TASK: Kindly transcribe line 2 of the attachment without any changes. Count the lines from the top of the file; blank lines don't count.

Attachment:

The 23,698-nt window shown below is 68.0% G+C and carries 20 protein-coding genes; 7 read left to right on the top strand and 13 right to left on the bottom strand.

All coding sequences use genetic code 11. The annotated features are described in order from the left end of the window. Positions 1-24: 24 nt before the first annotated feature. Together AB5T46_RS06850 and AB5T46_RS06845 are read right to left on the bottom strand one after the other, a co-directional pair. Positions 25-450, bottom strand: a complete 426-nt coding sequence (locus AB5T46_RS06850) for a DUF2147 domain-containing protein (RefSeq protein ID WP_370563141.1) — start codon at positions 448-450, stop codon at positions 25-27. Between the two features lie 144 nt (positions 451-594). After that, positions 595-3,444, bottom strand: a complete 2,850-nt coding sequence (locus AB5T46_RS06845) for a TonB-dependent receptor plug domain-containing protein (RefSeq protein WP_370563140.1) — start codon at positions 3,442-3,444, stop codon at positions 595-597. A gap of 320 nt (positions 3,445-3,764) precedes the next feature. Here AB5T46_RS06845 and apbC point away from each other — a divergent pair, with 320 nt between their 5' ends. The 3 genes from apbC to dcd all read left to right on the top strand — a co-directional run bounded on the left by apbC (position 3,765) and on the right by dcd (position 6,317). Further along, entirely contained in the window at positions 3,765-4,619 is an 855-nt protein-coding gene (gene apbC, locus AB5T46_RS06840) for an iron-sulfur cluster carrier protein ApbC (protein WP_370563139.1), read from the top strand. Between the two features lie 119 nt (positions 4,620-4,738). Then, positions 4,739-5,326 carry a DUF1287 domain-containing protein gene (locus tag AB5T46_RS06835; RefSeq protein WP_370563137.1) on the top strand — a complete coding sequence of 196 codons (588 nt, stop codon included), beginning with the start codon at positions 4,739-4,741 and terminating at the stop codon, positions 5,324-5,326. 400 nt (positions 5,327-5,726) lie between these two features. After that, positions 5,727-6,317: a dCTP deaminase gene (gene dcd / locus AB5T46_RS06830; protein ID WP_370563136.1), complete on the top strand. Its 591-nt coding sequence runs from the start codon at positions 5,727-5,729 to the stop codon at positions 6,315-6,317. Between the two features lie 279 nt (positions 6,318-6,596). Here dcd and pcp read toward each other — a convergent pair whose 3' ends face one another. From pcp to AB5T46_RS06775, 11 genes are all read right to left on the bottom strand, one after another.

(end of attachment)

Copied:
All coding sequences use genetic code 11. The annotated features are described in order from the left end of the window. Positions 1-24: 24 nt before the first annotated feature. Together AB5T46_RS06850 and AB5T46_RS06845 are read right to left on the bottom strand one after the other, a co-directional pair. Positions 25-450, bottom strand: a complete 426-nt coding sequence (locus AB5T46_RS06850) for a DUF2147 domain-containing protein (RefSeq protein ID WP_370563141.1) — start codon at positions 448-450, stop codon at positions 25-27. Between the two features lie 144 nt (positions 451-594). After that, positions 595-3,444, bottom strand: a complete 2,850-nt coding sequence (locus AB5T46_RS06845) for a TonB-dependent receptor plug domain-containing protein (RefSeq protein WP_370563140.1) — start codon at positions 3,442-3,444, stop codon at positions 595-597. A gap of 320 nt (positions 3,445-3,764) precedes the next feature. Here AB5T46_RS06845 and apbC point away from each other — a divergent pair, with 320 nt between their 5' ends. The 3 genes from apbC to dcd all read left to right on the top strand — a co-directional run bounded on the left by apbC (position 3,765) and on the right by dcd (position 6,317). Further along, entirely contained in the window at positions 3,765-4,619 is an 855-nt protein-coding gene (gene apbC, locus AB5T46_RS06840) for an iron-sulfur cluster carrier protein ApbC (protein WP_370563139.1), read from the top strand. Between the two features lie 119 nt (positions 4,620-4,738). Then, positions 4,739-5,326 carry a DUF1287 domain-containing protein gene (locus tag AB5T46_RS06835; RefSeq protein WP_370563137.1) on the top strand — a complete coding sequence of 196 codons (588 nt, stop codon included), beginning with the start codon at positions 4,739-4,741 and terminating at the stop codon, positions 5,324-5,326. 400 nt (positions 5,327-5,726) lie between these two features. After that, positions 5,727-6,317: a dCTP deaminase gene (gene dcd / locus AB5T46_RS06830; protein ID WP_370563136.1), complete on the top strand. Its 591-nt coding sequence runs from the start codon at positions 5,727-5,729 to the stop codon at positions 6,315-6,317. Between the two features lie 279 nt (positions 6,318-6,596). Here dcd and pcp read toward each other — a convergent pair whose 3' ends face one another. From pcp to AB5T46_RS06775, 11 genes are all read right to left on the bottom strand, one after another.